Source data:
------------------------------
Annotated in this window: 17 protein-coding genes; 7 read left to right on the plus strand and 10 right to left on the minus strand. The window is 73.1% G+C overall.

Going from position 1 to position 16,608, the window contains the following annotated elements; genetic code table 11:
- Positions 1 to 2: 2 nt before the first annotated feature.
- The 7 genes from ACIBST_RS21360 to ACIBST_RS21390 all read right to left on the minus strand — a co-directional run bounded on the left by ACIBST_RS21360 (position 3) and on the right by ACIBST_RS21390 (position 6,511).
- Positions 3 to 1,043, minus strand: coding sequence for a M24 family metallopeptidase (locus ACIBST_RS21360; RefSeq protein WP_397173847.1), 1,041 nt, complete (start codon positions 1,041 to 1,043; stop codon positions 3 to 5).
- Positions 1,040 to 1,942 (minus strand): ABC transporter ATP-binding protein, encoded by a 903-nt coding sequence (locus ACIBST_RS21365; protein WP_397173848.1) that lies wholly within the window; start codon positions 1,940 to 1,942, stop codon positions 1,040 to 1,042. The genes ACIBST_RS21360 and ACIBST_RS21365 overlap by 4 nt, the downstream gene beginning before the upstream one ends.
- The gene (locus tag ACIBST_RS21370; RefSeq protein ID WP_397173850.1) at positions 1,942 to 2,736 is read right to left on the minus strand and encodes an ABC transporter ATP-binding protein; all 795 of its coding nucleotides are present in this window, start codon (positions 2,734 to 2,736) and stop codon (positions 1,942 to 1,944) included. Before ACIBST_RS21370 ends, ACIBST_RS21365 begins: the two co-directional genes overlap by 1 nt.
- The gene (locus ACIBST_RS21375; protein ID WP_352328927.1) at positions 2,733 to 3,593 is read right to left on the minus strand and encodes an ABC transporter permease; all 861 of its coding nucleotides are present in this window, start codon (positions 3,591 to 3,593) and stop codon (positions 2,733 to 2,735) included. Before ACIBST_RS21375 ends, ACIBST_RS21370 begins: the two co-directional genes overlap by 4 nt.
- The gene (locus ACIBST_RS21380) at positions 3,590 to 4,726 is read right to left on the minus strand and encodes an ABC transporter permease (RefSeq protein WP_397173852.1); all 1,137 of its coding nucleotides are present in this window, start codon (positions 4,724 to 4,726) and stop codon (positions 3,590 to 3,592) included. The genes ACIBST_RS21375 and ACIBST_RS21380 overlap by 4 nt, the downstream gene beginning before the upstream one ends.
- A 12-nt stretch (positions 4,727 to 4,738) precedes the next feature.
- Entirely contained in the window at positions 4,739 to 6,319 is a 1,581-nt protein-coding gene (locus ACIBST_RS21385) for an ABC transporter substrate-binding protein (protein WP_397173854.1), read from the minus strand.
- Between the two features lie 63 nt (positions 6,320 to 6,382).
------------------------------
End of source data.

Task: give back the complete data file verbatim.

Annotated in this window: 17 protein-coding genes; 7 read left to right on the plus strand and 10 right to left on the minus strand. The window is 73.1% G+C overall.

Going from position 1 to position 16,608, the window contains the following annotated elements; genetic code table 11:
- Positions 1 to 2: 2 nt before the first annotated feature.
- The 7 genes from ACIBST_RS21360 to ACIBST_RS21390 all read right to left on the minus strand — a co-directional run bounded on the left by ACIBST_RS21360 (position 3) and on the right by ACIBST_RS21390 (position 6,511).
- Positions 3 to 1,043, minus strand: coding sequence for a M24 family metallopeptidase (locus ACIBST_RS21360; RefSeq protein WP_397173847.1), 1,041 nt, complete (start codon positions 1,041 to 1,043; stop codon positions 3 to 5).
- Positions 1,040 to 1,942 (minus strand): ABC transporter ATP-binding protein, encoded by a 903-nt coding sequence (locus ACIBST_RS21365; protein WP_397173848.1) that lies wholly within the window; start codon positions 1,940 to 1,942, stop codon positions 1,040 to 1,042. The genes ACIBST_RS21360 and ACIBST_RS21365 overlap by 4 nt, the downstream gene beginning before the upstream one ends.
- The gene (locus tag ACIBST_RS21370; RefSeq protein ID WP_397173850.1) at positions 1,942 to 2,736 is read right to left on the minus strand and encodes an ABC transporter ATP-binding protein; all 795 of its coding nucleotides are present in this window, start codon (positions 2,734 to 2,736) and stop codon (positions 1,942 to 1,944) included. Before ACIBST_RS21370 ends, ACIBST_RS21365 begins: the two co-directional genes overlap by 1 nt.
- The gene (locus ACIBST_RS21375; protein ID WP_352328927.1) at positions 2,733 to 3,593 is read right to left on the minus strand and encodes an ABC transporter permease; all 861 of its coding nucleotides are present in this window, start codon (positions 3,591 to 3,593) and stop codon (positions 2,733 to 2,735) included. Before ACIBST_RS21375 ends, ACIBST_RS21370 begins: the two co-directional genes overlap by 4 nt.
- The gene (locus ACIBST_RS21380) at positions 3,590 to 4,726 is read right to left on the minus strand and encodes an ABC transporter permease (RefSeq protein WP_397173852.1); all 1,137 of its coding nucleotides are present in this window, start codon (positions 4,724 to 4,726) and stop codon (positions 3,590 to 3,592) included. The genes ACIBST_RS21375 and ACIBST_RS21380 overlap by 4 nt, the downstream gene beginning before the upstream one ends.
- A 12-nt stretch (positions 4,727 to 4,738) precedes the next feature.
- Entirely contained in the window at positions 4,739 to 6,319 is a 1,581-nt protein-coding gene (locus ACIBST_RS21385) for an ABC transporter substrate-binding protein (protein WP_397173854.1), read from the minus strand.
- Between the two features lie 63 nt (positions 6,320 to 6,382).